Seven, autonomy - for a group to do these things, they have to have the authority to manage their own affairs. Finally, in a large society consisting of many groups, those groups have to be put together using those same principles. That's called polycentric governance, a very important concept which emerged from political science, but now has a more genuine evolutionary formulation.
YDSTIE: Give us an example of how you try to apply them in a practical way in your projects in Binghamton.
SLOAN WILSON: One's called Design Your Own Park, which is an innovative collaboration with the city to turn vacant lots into neighborhood parks, basically. That's entering its second year, and so I don't have the numbers for that one. But the project which actually has fulfilled itself is a program for at-risk high school students, called the Regents Academy. To qualify for this program, you have to have flunked at least three of your classes in the previous year.
And we designed the Regents Academy so that after its first year, not only did the students do much better than the comparison group, but they actually performed on a par with the average high school student on the state-mandated exams. There's almost no programs for at-risk high school students that do this, other than by taking over the lives of the students, with that extended day and extended school year and that sort of thing. But we did it in the context of the normal school day and year, simply by designing the program with evolutionary science in mind.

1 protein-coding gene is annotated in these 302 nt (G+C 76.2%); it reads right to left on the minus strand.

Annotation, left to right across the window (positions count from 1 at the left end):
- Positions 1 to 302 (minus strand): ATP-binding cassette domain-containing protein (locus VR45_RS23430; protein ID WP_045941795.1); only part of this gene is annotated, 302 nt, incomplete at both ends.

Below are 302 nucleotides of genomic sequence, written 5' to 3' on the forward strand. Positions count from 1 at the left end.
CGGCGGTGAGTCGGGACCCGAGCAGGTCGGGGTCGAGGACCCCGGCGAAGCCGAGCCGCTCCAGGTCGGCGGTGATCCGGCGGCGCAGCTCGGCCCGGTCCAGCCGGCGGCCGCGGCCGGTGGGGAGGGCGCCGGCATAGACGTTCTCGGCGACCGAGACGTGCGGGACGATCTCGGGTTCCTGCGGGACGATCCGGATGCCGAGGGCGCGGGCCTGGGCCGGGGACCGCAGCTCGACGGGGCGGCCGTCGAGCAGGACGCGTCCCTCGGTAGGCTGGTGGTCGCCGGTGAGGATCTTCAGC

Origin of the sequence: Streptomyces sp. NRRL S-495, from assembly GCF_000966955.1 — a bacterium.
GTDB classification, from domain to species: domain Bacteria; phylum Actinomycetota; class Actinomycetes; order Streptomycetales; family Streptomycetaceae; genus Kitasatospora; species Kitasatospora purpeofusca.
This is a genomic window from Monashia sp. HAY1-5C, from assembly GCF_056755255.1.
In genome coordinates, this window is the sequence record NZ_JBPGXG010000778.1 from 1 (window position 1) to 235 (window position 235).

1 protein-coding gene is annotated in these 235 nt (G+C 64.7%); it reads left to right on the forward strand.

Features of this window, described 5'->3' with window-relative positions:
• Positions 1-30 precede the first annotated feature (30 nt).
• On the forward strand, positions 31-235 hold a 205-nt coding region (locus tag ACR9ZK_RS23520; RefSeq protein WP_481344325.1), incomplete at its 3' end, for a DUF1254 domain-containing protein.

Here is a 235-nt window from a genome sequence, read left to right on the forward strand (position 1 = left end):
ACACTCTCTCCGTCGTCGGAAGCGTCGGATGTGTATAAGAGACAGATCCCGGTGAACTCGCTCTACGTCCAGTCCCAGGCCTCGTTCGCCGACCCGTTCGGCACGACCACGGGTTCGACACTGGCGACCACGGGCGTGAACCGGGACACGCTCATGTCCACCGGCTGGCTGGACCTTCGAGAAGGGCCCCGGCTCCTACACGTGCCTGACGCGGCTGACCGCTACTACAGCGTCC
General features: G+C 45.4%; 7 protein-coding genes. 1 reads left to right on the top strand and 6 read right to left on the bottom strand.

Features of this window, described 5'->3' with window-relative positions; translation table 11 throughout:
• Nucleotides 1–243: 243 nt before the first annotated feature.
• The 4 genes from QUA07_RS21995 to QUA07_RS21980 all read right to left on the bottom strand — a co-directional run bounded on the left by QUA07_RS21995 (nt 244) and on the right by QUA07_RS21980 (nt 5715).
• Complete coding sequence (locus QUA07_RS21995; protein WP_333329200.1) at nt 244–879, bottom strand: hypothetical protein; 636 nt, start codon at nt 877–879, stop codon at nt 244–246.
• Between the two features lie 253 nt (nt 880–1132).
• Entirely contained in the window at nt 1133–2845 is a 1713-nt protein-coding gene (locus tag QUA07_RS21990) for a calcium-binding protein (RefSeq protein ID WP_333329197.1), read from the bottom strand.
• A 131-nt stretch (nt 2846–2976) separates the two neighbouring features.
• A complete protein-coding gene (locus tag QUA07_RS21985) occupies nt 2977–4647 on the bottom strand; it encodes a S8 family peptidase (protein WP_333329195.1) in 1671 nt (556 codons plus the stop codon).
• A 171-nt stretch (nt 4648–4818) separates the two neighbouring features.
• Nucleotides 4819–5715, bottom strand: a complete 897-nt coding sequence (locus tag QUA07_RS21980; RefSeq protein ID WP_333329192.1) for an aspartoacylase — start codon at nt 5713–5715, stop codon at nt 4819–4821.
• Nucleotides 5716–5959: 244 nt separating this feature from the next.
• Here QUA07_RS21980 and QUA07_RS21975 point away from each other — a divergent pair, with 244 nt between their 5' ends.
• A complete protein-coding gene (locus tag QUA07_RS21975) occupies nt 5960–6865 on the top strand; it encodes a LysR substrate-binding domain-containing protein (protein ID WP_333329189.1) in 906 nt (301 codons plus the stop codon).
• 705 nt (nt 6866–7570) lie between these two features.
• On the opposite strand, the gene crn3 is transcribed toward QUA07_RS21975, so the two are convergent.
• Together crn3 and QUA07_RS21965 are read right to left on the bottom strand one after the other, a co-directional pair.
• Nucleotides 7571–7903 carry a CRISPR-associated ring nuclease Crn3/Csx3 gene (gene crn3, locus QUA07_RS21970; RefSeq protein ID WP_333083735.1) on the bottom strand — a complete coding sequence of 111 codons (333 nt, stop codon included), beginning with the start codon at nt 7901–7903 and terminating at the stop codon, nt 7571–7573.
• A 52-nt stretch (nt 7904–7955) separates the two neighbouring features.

YDSTIE: Binghamton is a bit of a tough laboratory, according to the Gallup Poll. A March 2011 Gallup Poll found that Binghamton is one of the least-liked cities in the country by its own residents.
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SLOAN WILSON: That's true.
YDSTIE: It sounds like a tough row to hoe up there.
SLOAN WILSON: Binghamton is known for two benign and paternalistic corporations. The first was the Johnson Endicott Shoe Company, which for a time was the largest shoe manufacturer in the world. George Johnson was a great benefactor of the community. He built all the parks. His stamp is still very much everywhere in the community. And then he was followed by John Watson, who built IBM - which started in Binghamton - into the corporation that it is, and who also - like Johnson - took care of his employees. And I think that this actually led to a kind of a helplessness, and an incapacity to manage their own affairs, which when those corporations left, just kind of left the residents stranded. And I've been told that the ethos of the city, which is reflected in that survey, is basically one of betrayal. But in other respects, Binghamton is a wonderful city.
YDSTIE: David Sloan Wilson's new book is called "The Neighborhood Project." Thanks very much for joining us.
SLOAN WILSON: Thanks to you.